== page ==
Ukraine: The ones who stayed behind

Inspecting the damage in Novovasylivka, Ukraine

Halyna Bilak, CARE Ukraine

17 July 2023


Damaged houses, broken windows, signs warning of landmine dangers and exhausted but extremely friendly elderly people. This is how we are greeted in the south of Ukraine.

A difficult situation made worse

The villages of Snihurivka and Novovasylivka in Mykolaiv region have been under Russian military control for about nine months. The shelling and the whistling of rockets rarely cease here. And after the dam explosion at the Kakhovka hydroelectric power station, the consequences of flooding have complicated an already difficult situation.

Liudmyla, 70, from Snihurivka says,

"We are patient, and with God's help we will survive everything. Almost all the young people left the village in the spring of 2022. Most of them never returned."

Discussing the damage in Novovasylivka, Ukraine

Image: Residents discuss the damage after the floods.

Protecting what is left

Almost a quarter of Ukraine's population is of retirement age. In the areas newly under control of the Ukrainian government, this percentage is over 90.

Halyna, 62, says,

"We left too. We travelled all over the South. We were in Mykolaiv and Odesa. We stayed with friends and in shelters, but as soon as we learned that Snihurivka was again under the control of the Ukrainian government, I decided to return. Because this is my home and my whole life. I am protecting what is left."

CARE staff talk to residents affected by the dam explosion in Ukraine

Image: CARE staff speak to local residents about the effects of conflict and recent floods.

With the financial support of the Disasters Emergency Committee (DEC), CARE is helping people in the region to restore their damaged apartments. The process of replacing the broken windows has already begun, and for everyone who stays here, it is invaluable.

Raisa, 72, recalls,

"We spent all our savings while the Russian military controlled everything here. Shops, pharmacies, hospitals, nothing worked, and we had to pay very expensive prices to get at least some food. At that time, everyone who stayed here cooked and ate together. That's what helped us survive those grueling months."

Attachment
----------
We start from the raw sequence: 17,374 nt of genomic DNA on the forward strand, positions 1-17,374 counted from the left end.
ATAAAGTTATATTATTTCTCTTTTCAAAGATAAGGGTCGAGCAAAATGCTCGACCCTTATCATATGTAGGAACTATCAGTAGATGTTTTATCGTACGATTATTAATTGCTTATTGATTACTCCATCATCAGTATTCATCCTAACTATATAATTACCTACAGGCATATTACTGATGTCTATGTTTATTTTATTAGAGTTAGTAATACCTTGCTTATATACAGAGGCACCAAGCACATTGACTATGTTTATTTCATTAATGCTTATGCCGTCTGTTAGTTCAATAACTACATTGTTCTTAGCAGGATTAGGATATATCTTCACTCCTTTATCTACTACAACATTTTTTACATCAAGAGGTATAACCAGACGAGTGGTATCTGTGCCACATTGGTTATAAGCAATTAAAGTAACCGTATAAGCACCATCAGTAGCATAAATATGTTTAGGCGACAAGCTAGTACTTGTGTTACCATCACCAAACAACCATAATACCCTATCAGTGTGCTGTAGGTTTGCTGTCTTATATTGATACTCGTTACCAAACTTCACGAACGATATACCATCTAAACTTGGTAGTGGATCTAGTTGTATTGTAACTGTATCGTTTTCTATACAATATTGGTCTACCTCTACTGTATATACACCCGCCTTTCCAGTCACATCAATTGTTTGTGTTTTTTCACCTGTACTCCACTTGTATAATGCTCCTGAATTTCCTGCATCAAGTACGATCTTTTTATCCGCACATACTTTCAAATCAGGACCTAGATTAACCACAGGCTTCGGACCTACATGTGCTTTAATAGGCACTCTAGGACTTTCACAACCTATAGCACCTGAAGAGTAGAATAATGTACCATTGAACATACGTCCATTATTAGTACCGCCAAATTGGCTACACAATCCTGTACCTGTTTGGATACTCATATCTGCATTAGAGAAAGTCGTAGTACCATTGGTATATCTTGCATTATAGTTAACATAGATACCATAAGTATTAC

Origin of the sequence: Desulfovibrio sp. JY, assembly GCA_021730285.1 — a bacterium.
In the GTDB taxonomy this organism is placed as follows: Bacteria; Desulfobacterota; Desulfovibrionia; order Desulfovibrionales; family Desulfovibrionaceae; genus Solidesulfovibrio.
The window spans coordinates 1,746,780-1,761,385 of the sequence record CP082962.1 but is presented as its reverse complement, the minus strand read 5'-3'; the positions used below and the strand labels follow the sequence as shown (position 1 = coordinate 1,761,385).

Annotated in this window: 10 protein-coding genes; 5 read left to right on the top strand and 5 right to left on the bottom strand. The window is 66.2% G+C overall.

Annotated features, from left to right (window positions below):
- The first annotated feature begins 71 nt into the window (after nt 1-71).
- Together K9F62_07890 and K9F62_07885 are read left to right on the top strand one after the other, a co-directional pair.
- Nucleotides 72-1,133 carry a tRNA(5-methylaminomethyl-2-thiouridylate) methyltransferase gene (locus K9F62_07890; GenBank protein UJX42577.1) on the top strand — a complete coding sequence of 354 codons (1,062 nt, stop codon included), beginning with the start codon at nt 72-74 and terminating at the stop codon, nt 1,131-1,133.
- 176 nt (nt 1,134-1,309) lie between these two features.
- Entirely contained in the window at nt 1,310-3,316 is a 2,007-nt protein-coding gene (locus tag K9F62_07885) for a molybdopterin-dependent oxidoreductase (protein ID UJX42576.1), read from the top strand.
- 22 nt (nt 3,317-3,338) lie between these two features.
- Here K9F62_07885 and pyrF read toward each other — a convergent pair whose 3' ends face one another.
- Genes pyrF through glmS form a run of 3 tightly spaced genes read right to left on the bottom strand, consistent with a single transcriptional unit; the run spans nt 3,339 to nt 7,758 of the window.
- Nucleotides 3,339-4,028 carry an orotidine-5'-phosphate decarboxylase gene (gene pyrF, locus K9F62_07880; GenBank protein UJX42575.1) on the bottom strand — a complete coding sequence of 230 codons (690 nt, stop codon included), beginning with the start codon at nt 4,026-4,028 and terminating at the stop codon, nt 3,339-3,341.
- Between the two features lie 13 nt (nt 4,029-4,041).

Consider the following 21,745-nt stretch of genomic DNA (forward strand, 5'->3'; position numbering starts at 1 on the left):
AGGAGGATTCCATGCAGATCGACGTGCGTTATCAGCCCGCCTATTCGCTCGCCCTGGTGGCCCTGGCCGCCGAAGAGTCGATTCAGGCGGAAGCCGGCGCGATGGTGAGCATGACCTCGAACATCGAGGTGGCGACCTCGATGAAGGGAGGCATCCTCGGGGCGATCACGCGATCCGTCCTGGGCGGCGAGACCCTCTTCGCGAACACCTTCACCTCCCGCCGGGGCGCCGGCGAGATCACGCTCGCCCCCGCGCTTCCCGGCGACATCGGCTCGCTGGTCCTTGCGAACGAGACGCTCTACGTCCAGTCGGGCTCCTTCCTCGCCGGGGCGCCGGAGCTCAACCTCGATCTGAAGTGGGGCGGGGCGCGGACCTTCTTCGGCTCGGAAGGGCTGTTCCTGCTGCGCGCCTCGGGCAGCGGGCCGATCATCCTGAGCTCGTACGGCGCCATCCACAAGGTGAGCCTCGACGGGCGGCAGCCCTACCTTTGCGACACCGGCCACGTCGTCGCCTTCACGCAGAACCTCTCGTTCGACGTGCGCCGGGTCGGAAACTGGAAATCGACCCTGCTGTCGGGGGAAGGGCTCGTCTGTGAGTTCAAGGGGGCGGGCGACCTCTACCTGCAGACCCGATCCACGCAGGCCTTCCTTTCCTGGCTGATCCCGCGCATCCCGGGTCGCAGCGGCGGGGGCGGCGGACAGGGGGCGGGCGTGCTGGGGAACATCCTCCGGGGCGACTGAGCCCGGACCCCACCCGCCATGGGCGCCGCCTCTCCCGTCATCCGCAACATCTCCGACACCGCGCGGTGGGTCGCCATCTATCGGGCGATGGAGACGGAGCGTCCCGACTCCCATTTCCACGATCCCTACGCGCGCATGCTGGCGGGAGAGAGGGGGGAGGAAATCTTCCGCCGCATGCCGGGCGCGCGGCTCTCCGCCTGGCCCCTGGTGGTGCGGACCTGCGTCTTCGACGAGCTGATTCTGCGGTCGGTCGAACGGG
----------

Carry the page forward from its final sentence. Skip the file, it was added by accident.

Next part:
Antonina, 66, says,

"It's a little easier now. Humanitarian organisations bring us bread, water and inform us when some hygiene products or long-term storage products are brought to the city: cereals, tinned food, oil. The only thing we lack is peace and quiet, so that we can rebuild everything and return to a normal life."

Living among landmines

Landmines are also a big challenge. Some agricultural land is overgrown with weeds because these areas have not yet been cleared of mines. It's the same with forests.

Antonina tells us,

"Our own vegetables, wild mushrooms and berries helped us survive. But now, unfortunately, these are not available. Recently, a man from a neighbouring house went to the forest to pick mushrooms and hit a mine. The authorities warn of the danger, but sometimes out of desperation, and sometimes because of their own habits, people ignore these warnings."

The flooding from the dam has damaged other areas of agricultural land and destroyed homes. In the street in Novovasylivka where 60-year-old Alla lives, back in mid-June the water was higher than the top of the windows. Alla says,

"The library is damaged, the garden is ruined, all the furniture and appliances are destroyed. We have nothing left."


Image: Damaged books and personal items.

Alla is living temporarily with neighbours on her street whose home is up the hill and luckily above where the floodwaters reached. Many were not so lucky - 64 houses in the village were damaged. At Alla's house walls are collapsing, there is no electricity, and there is a lot of mud. All the beds were flooded. There is still water in the basement. The well is silted up.


Image: Alla shows visitors the damage to her home.

Alla explains,

"I live with my mother, who is 87 years old, and my husband. We are all pensioners, and I don't know if we can restore all this on our own. Unfortunately, we have no other place to live."

The floods will have lasting impact

In this region, people lived on vegetables harvested from their own gardens. The water took away all this year's crops, while orchards and vineyards have been damaged and will take years to rebuild.

The water has come and gone, but its destructive effects will be felt in this region for a long time.

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